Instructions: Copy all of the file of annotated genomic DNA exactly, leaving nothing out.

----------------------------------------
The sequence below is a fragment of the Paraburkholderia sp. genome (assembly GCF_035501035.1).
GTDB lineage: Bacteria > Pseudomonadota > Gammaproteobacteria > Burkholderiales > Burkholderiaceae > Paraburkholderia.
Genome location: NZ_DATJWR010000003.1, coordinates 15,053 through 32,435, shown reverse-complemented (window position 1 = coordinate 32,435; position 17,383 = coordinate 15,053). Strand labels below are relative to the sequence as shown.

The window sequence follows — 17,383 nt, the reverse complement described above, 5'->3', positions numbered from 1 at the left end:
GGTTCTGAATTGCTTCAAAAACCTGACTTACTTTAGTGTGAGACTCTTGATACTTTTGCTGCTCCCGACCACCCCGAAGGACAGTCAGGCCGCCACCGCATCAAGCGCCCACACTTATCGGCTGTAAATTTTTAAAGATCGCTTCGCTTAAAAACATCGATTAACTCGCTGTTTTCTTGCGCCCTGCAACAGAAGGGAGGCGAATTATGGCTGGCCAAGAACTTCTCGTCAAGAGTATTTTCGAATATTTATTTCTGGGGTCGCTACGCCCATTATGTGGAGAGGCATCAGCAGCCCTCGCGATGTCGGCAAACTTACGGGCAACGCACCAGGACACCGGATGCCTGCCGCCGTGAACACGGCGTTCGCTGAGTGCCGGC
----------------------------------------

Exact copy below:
The sequence below is a fragment of the Paraburkholderia sp. genome (assembly GCF_035501035.1).
GTDB lineage: Bacteria > Pseudomonadota > Gammaproteobacteria > Burkholderiales > Burkholderiaceae > Paraburkholderia.
Genome location: NZ_DATJWR010000003.1, coordinates 15,053 through 32,435, shown reverse-complemented (window position 1 = coordinate 32,435; position 17,383 = coordinate 15,053). Strand labels below are relative to the sequence as shown.

The window sequence follows — 17,383 nt, the reverse complement described above, 5'->3', positions numbered from 1 at the left end:
GGTTCTGAATTGCTTCAAAAACCTGACTTACTTTAGTGTGAGACTCTTGATACTTTTGCTGCTCCCGACCACCCCGAAGGACAGTCAGGCCGCCACCGCATCAAGCGCCCACACTTATCGGCTGTAAATTTTTAAAGATCGCTTCGCTTAAAAACATCGATTAACTCGCTGTTTTCTTGCGCCCTGCAACAGAAGGGAGGCGAATTATGGCTGGCCAAGAACTTCTCGTCAAGAGTATTTTCGAATATTTATTTCTGGGGTCGCTACGCCCATTATGTGGAGAGGCATCAGCAGCCCTCGCGATGTCGGCAAACTTACGGGCAACGCACCAGGACACCGGATGCCTGCCGCCGTGAACACGGCGTTCGCTGAGTGCCGGC